Adler Planetarium amped up its bid to be the home of a retired space shuttle orbiter.
The museum released a sketch on Thursday of the glass pavilion and learning center it would build if it's picked to house the shuttle.
There's no word yet on the expense or size of the pavilion, but according to the rendering, the shuttle would be suspended and seen from various vantage points inside and outside the museum.
In one direction, the shuttle would look out over Lake Michigan, and in the other direction, it would face the skyline, said Adler President Paul H. Knappenberger Jr. in a news release.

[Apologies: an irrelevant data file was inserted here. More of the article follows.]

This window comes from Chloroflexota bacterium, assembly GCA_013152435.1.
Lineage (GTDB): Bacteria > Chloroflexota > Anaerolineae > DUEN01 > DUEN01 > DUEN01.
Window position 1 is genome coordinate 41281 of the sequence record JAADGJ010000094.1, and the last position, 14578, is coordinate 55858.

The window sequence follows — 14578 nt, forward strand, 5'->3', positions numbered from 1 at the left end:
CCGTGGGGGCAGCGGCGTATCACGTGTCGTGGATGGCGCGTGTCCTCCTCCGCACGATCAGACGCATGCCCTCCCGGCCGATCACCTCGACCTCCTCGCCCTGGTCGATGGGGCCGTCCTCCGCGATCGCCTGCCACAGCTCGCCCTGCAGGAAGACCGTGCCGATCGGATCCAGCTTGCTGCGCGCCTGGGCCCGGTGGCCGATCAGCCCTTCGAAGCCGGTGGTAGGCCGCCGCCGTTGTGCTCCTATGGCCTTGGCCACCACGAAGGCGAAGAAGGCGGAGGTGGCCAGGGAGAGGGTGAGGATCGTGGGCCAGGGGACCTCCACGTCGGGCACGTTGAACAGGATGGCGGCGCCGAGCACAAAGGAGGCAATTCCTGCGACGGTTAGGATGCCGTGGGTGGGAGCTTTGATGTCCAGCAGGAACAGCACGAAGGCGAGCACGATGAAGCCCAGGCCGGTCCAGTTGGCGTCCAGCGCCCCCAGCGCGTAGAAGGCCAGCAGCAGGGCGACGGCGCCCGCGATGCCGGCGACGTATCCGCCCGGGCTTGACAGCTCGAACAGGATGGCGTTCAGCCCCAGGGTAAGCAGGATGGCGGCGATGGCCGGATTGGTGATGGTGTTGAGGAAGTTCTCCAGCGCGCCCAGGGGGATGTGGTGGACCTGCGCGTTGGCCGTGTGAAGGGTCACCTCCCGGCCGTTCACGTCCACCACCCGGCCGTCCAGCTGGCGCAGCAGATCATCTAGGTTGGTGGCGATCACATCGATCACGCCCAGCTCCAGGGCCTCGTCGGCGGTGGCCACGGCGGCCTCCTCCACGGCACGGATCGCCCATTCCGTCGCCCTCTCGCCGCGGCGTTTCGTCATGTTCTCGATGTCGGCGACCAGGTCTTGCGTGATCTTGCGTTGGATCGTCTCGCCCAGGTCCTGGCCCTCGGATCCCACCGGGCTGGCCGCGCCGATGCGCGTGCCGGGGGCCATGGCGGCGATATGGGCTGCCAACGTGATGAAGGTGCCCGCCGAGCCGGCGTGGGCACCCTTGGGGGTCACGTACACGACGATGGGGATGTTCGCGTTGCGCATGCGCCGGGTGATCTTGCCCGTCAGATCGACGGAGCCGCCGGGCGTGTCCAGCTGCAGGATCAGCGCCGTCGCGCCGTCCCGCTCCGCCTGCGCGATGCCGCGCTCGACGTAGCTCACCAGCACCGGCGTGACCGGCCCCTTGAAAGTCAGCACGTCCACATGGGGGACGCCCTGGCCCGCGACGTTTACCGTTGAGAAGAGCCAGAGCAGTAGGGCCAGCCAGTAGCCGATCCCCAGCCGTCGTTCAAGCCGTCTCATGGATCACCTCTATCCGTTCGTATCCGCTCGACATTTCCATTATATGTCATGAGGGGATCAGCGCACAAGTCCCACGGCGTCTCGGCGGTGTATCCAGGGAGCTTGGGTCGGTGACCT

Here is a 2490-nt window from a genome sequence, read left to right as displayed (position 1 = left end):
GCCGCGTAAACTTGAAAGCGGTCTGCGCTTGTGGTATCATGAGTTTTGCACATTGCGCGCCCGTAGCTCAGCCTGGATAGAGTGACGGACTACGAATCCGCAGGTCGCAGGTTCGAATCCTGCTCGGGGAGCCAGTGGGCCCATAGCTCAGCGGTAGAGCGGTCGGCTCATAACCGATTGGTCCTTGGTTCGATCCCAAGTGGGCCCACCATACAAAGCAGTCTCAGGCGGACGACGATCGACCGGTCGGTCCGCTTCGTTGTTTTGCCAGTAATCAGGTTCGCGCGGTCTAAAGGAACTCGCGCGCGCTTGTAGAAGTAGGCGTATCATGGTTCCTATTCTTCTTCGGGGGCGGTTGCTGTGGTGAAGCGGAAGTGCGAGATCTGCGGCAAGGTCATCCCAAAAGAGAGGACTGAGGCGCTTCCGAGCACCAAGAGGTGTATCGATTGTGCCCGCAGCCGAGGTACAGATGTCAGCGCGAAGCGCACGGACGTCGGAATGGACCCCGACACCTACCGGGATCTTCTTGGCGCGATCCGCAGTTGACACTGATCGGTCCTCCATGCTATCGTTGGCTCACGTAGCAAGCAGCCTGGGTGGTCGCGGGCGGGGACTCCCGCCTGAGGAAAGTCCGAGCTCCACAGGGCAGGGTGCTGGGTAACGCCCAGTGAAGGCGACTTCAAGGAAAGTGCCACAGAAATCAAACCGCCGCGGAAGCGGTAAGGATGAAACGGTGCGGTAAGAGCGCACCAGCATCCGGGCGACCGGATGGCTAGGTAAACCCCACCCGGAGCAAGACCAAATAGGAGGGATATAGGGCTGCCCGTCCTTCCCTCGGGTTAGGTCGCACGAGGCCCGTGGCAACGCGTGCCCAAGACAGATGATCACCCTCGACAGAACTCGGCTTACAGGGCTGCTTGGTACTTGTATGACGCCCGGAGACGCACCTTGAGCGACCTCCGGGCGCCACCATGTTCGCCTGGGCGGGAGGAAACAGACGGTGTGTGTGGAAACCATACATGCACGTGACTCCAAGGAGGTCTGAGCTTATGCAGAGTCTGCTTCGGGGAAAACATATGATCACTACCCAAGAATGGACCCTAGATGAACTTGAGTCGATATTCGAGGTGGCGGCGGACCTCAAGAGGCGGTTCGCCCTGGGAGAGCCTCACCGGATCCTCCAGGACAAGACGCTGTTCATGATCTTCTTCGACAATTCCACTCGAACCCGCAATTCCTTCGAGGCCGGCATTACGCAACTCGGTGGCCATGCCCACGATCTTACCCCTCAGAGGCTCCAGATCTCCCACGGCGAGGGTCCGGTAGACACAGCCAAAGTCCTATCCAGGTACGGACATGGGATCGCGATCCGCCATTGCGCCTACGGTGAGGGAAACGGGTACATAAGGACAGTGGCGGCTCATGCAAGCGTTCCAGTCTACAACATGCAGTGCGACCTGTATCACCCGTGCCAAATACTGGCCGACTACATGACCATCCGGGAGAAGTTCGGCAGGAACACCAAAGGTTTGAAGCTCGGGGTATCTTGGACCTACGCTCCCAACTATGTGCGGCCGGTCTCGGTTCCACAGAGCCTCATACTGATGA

The Adler is one of 21 institutions across the country in the running to house the retired shuttle. NASA will announce the shuttle's permanent destination on April 12, the 30th anniversary of the first shuttle flight.
Knappenberger credits Adler's 80-year history and its relationship with astronauts, technicians and engineers who served in the shuttle program as reasons Chicago should win.
"Chicago is simply the best place for the shuttle," Knappenberger said.